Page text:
The Civil War as Photographed by Mathew Brady. The Constitution Community: Civil War and Reconstruction 1850-1870.Report as inadecuate




The Civil War as Photographed by Mathew Brady. The Constitution Community: Civil War and Reconstruction 1850-1870. - Download this document for free, or read online. Document in PDF available to download.





Many historians call the Civil War the central event in U.S. history. The formation of the U.S. Constitution corrected the autonomy of individual states that the Articles of Confederation did not harness. The young country struggled for 75 years to find a graceful balance between the power of the federal government and that of the states. The states rights and the slavery issue propelled the country into civil war. Mathew Brady and his colleagues used a new medium, photography, to document battlefields, camps, towns, and people touched by the War. No battles were photographed because the still primitive technology of photography required that subjects be still at the moment the camera's shutter snapped. This lesson examines how the Civil War threatened the very purpose of the U.S. Constitution as stated in the Preamble. The lesson correlates to the National History Standards and to the National Standards for Civics and Government. It uses 16 Mathew Brady photographs taken during the Civil War as the primary sources. The lesson provides historical background on the sociology of the Civil War, photography, and lists four resources. It offers instruction for implementing six diverse teaching activities, such as document analysis, a reading assignment and discussion, a writing assignment, research on other Civil War photographs, and an extension activity. (Contains a photograph analysis worksheet.) (BT)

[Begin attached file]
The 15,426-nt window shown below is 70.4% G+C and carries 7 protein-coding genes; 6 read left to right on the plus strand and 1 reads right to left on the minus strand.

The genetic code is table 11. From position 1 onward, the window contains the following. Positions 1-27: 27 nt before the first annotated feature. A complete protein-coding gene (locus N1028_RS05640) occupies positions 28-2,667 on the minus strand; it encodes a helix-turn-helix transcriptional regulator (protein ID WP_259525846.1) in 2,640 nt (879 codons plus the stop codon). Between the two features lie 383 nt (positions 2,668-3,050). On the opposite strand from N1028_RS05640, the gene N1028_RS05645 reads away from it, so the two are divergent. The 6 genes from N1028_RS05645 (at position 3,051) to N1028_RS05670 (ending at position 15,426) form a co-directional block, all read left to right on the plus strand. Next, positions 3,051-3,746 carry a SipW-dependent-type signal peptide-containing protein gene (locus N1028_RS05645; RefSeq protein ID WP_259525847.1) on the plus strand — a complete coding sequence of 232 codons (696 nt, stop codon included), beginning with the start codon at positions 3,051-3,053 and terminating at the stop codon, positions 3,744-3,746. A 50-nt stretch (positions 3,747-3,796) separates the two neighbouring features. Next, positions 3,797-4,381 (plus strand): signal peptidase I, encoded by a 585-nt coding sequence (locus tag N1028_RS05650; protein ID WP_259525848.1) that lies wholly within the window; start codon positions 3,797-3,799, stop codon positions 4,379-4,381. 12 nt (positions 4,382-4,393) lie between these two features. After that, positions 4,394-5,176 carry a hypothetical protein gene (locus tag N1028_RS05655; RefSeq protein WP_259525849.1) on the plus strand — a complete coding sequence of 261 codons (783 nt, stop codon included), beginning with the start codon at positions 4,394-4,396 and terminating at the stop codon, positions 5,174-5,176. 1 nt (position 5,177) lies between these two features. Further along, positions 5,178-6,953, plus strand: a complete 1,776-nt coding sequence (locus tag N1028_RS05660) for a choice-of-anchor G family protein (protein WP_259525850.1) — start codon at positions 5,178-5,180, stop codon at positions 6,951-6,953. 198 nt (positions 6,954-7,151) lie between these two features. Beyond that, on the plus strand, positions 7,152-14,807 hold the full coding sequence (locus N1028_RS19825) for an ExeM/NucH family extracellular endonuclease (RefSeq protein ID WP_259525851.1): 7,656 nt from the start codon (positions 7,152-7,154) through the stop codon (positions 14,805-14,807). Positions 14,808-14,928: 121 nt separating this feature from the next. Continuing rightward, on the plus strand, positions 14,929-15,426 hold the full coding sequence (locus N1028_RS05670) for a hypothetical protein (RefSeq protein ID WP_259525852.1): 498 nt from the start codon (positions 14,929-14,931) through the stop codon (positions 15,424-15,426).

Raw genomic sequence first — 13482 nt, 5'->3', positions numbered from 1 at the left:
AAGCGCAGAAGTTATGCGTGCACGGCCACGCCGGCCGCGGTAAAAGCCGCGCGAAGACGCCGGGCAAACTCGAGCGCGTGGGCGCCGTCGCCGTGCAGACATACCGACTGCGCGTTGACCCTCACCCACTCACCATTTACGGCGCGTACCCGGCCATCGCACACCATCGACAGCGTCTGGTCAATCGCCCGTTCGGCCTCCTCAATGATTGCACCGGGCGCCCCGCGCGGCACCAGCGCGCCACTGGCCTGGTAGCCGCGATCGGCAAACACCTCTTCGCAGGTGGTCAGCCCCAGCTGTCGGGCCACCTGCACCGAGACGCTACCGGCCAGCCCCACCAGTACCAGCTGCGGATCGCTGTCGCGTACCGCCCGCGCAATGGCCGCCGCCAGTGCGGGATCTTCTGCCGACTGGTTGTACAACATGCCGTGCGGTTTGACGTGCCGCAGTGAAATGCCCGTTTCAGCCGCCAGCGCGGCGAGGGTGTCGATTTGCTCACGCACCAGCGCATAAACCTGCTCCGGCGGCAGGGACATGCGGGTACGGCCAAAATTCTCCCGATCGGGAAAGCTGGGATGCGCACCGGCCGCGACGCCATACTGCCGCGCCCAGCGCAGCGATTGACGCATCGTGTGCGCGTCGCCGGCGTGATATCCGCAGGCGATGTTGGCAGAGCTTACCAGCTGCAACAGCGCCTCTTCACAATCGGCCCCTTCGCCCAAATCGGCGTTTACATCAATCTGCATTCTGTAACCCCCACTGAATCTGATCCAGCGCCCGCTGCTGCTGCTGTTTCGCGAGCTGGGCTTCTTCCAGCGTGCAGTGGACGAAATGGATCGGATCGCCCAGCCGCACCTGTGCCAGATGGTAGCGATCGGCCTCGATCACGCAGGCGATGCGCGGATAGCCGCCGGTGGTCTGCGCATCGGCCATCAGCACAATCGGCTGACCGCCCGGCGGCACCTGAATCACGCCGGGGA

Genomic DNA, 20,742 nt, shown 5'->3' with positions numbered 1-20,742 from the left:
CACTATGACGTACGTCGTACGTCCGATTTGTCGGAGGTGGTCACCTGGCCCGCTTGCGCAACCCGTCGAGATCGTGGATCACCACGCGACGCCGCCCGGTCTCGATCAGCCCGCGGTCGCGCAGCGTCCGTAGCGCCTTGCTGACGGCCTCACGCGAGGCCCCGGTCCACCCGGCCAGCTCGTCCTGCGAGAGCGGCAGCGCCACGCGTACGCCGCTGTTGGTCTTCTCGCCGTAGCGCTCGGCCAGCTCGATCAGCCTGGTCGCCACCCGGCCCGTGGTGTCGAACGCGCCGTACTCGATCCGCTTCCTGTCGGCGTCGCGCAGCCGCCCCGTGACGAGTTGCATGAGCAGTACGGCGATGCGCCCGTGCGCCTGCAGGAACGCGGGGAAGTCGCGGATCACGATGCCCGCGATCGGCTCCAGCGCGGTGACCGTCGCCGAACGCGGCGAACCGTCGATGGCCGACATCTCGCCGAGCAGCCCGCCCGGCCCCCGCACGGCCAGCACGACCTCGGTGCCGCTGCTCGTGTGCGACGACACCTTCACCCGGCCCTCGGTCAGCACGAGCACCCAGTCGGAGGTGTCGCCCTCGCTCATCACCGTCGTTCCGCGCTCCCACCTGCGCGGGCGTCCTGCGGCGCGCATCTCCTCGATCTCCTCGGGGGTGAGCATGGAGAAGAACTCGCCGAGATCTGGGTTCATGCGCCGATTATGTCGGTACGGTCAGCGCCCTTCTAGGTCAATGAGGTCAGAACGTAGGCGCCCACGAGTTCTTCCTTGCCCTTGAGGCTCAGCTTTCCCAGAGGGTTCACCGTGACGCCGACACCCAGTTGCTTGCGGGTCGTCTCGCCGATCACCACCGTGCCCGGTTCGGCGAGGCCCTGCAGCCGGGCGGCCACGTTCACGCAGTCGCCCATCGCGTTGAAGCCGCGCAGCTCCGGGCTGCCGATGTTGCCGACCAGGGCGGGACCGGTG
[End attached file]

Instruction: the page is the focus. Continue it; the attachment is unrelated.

Descriptors: Civil War (United States), Government Role, Photographs, Photography, Primary Sources, Secondary Education, Slavery, Social Studies

National Archives and Records Administration, 700 Pennsylvania Avenue, N.W., Washington, DC 20408. Tel: 866-325-7208 (Toll Free); e-mail: inquire[at]nara.gov. For full text: http://www.nara.gov/education/cc/main.html.









Author: Perry, Douglas

Source: https://eric.ed.gov/?q=a&ft=on&ff1=dtySince_1992&pg=6458&id=ED462346



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